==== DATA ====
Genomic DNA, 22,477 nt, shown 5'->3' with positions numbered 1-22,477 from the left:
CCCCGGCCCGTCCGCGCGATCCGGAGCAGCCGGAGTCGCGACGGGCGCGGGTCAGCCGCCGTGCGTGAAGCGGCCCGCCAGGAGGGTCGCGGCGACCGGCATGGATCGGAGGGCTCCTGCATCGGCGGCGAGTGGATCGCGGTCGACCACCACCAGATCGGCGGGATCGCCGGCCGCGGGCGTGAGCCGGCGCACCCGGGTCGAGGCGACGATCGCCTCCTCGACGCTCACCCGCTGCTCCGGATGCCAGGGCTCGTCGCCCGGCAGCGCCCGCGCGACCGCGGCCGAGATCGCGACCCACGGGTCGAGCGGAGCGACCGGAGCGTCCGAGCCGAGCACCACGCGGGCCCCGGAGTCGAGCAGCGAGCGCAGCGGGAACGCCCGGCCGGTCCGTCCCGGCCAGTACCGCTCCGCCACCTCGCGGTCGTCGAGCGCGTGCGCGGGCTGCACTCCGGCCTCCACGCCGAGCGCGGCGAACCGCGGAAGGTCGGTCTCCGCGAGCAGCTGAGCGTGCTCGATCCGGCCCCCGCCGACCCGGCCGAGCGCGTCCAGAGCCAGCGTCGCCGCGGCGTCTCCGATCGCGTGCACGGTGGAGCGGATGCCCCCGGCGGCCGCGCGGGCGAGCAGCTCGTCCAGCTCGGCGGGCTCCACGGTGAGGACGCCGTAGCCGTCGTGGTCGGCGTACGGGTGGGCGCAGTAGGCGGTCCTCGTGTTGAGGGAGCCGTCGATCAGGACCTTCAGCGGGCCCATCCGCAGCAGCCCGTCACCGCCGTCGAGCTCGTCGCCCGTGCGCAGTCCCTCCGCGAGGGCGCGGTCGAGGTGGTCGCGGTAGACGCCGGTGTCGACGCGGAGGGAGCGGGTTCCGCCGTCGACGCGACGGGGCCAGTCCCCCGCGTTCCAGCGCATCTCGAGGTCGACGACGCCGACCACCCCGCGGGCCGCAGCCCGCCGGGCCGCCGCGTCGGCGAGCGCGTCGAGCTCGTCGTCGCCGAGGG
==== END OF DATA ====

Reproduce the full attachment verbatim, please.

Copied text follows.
Genomic DNA, 22,477 nt, shown 5'->3' with positions numbered 1-22,477 from the left:
CCCCGGCCCGTCCGCGCGATCCGGAGCAGCCGGAGTCGCGACGGGCGCGGGTCAGCCGCCGTGCGTGAAGCGGCCCGCCAGGAGGGTCGCGGCGACCGGCATGGATCGGAGGGCTCCTGCATCGGCGGCGAGTGGATCGCGGTCGACCACCACCAGATCGGCGGGATCGCCGGCCGCGGGCGTGAGCCGGCGCACCCGGGTCGAGGCGACGATCGCCTCCTCGACGCTCACCCGCTGCTCCGGATGCCAGGGCTCGTCGCCCGGCAGCGCCCGCGCGACCGCGGCCGAGATCGCGACCCACGGGTCGAGCGGAGCGACCGGAGCGTCCGAGCCGAGCACCACGCGGGCCCCGGAGTCGAGCAGCGAGCGCAGCGGGAACGCCCGGCCGGTCCGTCCCGGCCAGTACCGCTCCGCCACCTCGCGGTCGTCGAGCGCGTGCGCGGGCTGCACTCCGGCCTCCACGCCGAGCGCGGCGAACCGCGGAAGGTCGGTCTCCGCGAGCAGCTGAGCGTGCTCGATCCGGCCCCCGCCGACCCGGCCGAGCGCGTCCAGAGCCAGCGTCGCCGCGGCGTCTCCGATCGCGTGCACGGTGGAGCGGATGCCCCCGGCGGCCGCGCGGGCGAGCAGCTCGTCCAGCTCGGCGGGCTCCACGGTGAGGACGCCGTAGCCGTCGTGGTCGGCGTACGGGTGGGCGCAGTAGGCGGTCCTCGTGTTGAGGGAGCCGTCGATCAGGACCTTCAGCGGGCCCATCCGCAGCAGCCCGTCACCGCCGTCGAGCTCGTCGCCCGTGCGCAGTCCCTCCGCGAGGGCGCGGTCGAGGTGGTCGCGGTAGACGCCGGTGTCGACGCGGAGGGAGCGGGTTCCGCCGTCGACGCGACGGGGCCAGTCCCCCGCGTTCCAGCGCATCTCGAGGTCGACGACGCCGACCACCCCGCGGGCCGCAGCCCGCCGGGCCGCCGCGTCGGCGAGCGCGTCGAGCTCGTCGTCGCCGAGGG